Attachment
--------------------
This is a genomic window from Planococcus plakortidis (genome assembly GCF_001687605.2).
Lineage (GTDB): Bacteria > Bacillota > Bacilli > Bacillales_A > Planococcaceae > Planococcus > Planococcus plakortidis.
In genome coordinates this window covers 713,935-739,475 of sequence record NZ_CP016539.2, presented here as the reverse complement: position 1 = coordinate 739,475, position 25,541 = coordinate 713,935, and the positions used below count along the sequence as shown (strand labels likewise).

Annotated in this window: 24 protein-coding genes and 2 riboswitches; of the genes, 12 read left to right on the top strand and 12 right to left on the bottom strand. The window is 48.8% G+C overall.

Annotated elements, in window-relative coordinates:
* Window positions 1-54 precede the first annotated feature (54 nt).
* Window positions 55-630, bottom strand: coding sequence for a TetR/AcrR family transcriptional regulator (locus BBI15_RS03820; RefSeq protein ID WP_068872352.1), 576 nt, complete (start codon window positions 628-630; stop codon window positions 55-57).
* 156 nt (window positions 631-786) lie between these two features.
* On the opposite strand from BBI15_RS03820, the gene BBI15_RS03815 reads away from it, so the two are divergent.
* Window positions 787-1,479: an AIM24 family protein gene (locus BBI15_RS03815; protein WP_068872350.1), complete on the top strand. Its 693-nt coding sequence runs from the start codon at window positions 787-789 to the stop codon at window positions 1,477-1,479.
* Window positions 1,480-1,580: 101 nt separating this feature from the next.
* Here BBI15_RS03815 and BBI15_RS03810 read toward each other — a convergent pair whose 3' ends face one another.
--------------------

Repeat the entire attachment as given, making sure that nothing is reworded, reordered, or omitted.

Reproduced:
This is a genomic window from Planococcus plakortidis (genome assembly GCF_001687605.2).
Lineage (GTDB): Bacteria > Bacillota > Bacilli > Bacillales_A > Planococcaceae > Planococcus > Planococcus plakortidis.
In genome coordinates this window covers 713,935-739,475 of sequence record NZ_CP016539.2, presented here as the reverse complement: position 1 = coordinate 739,475, position 25,541 = coordinate 713,935, and the positions used below count along the sequence as shown (strand labels likewise).

Annotated in this window: 24 protein-coding genes and 2 riboswitches; of the genes, 12 read left to right on the top strand and 12 right to left on the bottom strand. The window is 48.8% G+C overall.

Annotated elements, in window-relative coordinates:
* Window positions 1-54 precede the first annotated feature (54 nt).
* Window positions 55-630, bottom strand: coding sequence for a TetR/AcrR family transcriptional regulator (locus BBI15_RS03820; RefSeq protein ID WP_068872352.1), 576 nt, complete (start codon window positions 628-630; stop codon window positions 55-57).
* 156 nt (window positions 631-786) lie between these two features.
* On the opposite strand from BBI15_RS03820, the gene BBI15_RS03815 reads away from it, so the two are divergent.
* Window positions 787-1,479: an AIM24 family protein gene (locus BBI15_RS03815; protein WP_068872350.1), complete on the top strand. Its 693-nt coding sequence runs from the start codon at window positions 787-789 to the stop codon at window positions 1,477-1,479.
* Window positions 1,480-1,580: 101 nt separating this feature from the next.
* Here BBI15_RS03815 and BBI15_RS03810 read toward each other — a convergent pair whose 3' ends face one another.